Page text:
Wednesday, May 30, 2012

Gore Vidal on Sinclair Lewis, with a side glance at Edith Wharton

From the archives of the New York Review of Books (October 8, 1992): Gore Vidal on Sinclair Lewis, with a side glance at Edith Wharton:

In youth Lewis wrote yards of romantic verse, much of it jocose; yet he had heard Yeats at Yale and was much impressed by the poetry of the early Yeats. Like most born writers, he read everything: Dickens, Scott, Kipling were his first influences. But it was H.G. Wells’s The History of Mr. Polly that became for him a paradigm for his own first novel. Like most writers, again, he later claimed all sorts of grand literary progenitors, among them Thoreau, but it would appear that he mostly read the popular writers of his time and on the great divide that Philip Rahv was to note—Paleface versus Redskin—Lewis was firmly Redskin; yet, paradoxically, he deeply admired and even tried to imitate those Edith Wharton stories that were being published when he was coming of age, not to mention The Custom of the Country, whose Undine Spragg could have easily served time in a Lewis novel.
. . . 
The first five novels established Sinclair Lewis as a serious if not particularly brilliant novelist; but one with, as they say at Billboard, a bullet. As a careerist, Lewis was an Attila. In his pursuit of blurbs, he took no prisoners. He cultivated famous writers. Main Street is dedicated to James Branch Cabell and Joseph Hergesheimer, the two classiest novelists of the day. Babbitt is dedicated to Edith Wharton, who took it all in her magnificent, ruthless stride.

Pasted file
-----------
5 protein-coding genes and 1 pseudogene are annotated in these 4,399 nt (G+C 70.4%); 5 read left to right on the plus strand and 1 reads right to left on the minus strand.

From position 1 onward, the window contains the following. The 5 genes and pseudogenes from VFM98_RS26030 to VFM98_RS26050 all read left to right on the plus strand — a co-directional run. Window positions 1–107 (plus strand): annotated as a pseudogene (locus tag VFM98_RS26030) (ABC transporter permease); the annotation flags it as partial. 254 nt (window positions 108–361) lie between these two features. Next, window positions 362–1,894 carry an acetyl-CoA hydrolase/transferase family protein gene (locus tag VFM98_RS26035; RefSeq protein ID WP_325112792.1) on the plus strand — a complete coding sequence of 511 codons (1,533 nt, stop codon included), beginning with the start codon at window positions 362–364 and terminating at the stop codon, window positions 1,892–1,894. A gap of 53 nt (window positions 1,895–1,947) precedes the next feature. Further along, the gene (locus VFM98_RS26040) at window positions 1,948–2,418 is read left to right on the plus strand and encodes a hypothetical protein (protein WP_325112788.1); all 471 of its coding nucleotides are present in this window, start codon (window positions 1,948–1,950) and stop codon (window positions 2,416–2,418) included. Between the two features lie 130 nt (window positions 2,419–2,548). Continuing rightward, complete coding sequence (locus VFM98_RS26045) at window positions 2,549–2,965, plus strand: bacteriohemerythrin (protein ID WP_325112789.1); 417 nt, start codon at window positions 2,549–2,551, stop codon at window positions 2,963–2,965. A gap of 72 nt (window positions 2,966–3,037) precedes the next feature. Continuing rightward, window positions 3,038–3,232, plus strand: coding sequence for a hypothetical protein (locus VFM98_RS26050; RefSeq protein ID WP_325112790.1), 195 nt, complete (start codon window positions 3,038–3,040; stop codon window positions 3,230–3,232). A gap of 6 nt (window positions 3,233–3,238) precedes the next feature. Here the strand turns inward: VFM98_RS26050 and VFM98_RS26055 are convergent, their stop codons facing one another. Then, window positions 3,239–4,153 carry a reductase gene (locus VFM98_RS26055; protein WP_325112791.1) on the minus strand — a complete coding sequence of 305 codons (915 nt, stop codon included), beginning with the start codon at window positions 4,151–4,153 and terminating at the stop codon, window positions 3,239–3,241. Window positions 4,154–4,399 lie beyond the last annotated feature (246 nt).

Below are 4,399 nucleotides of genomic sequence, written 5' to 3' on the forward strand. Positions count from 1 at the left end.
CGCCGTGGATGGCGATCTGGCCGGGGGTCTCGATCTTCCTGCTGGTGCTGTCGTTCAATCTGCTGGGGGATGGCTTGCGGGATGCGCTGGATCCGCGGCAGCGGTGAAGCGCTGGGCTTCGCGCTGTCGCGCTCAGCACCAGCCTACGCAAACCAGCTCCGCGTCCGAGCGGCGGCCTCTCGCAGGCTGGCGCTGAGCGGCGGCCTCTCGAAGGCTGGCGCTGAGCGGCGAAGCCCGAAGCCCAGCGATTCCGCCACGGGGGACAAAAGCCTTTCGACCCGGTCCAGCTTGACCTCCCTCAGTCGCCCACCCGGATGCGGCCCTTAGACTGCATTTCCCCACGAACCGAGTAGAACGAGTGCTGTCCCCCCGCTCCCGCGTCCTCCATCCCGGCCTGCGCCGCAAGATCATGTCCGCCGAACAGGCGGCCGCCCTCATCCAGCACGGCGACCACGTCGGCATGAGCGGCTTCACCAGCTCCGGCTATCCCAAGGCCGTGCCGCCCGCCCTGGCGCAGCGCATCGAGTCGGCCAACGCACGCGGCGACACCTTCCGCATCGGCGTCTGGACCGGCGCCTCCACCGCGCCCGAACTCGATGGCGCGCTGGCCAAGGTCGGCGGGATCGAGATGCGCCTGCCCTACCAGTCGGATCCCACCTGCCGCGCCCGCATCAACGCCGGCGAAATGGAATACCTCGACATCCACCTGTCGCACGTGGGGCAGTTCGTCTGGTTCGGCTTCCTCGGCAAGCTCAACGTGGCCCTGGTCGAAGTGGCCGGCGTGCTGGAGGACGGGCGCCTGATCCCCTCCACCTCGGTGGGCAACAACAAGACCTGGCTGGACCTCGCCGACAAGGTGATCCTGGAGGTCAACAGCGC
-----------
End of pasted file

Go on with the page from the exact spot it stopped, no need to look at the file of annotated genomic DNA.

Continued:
. . . 
When Lewis’s sometime model Edith Wharton won the Pulitzer Prize for The Age of Innocence, Lewis wrote to congratulate her. As for this uncharacteristic lapse on the part of a committee designed to execute, with stern impartiality, Gresham’s Law, Mrs. Wharton responded with her usual finely wrought irony: “When I discovered that I was being rewarded by one of our leading Universities—for uplifting American morals, I confess I did despair.” She praises Lewis vaguely; later, she is to prove to be his shrewdest critic.
. . . 
At a Minneapolis party, Carol meets Dr. Will Kennicutt, a doctor in the small town of Gopher Prairie. He is agreeable, and manly, and adores her. In a short time: “He had grown from a sketched-in stranger to a friend.” Will is “sincere” (a favorite word of Carol’s is “insincere”). Carol meanwhile (as a result of Mrs. Wharton on interior decoration and Italian Gardens?) has dreamed that “what I’ll do after college [is] get my hands on one of those prairie towns and make it beautiful.

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